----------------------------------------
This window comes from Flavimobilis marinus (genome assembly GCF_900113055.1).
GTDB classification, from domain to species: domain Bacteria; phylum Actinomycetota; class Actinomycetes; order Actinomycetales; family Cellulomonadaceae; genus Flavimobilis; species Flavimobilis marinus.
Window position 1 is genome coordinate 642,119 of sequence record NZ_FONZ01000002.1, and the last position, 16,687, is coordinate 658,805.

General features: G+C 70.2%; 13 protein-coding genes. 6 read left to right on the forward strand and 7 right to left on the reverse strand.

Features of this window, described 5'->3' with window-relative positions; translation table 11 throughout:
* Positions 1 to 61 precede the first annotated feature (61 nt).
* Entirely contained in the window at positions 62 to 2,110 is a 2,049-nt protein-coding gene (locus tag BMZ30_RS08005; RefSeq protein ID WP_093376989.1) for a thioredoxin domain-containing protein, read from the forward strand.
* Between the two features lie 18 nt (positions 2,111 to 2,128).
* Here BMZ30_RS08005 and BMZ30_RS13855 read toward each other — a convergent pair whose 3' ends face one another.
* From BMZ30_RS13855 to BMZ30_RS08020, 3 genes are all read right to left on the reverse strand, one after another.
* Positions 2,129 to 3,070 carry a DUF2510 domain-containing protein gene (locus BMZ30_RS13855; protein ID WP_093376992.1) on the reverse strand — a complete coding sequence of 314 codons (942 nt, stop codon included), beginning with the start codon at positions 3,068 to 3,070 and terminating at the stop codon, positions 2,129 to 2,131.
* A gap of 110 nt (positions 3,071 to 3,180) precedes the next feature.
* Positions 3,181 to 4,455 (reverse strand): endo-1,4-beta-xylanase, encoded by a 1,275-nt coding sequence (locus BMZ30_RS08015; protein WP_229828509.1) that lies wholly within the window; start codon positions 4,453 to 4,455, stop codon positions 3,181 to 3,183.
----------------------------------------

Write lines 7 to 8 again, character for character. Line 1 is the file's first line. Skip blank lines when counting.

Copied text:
* Entirely contained in the window at positions 62 to 2,110 is a 2,049-nt protein-coding gene (locus tag BMZ30_RS08005; RefSeq protein ID WP_093376989.1) for a thioredoxin domain-containing protein, read from the forward strand.
* Between the two features lie 18 nt (positions 2,111 to 2,128).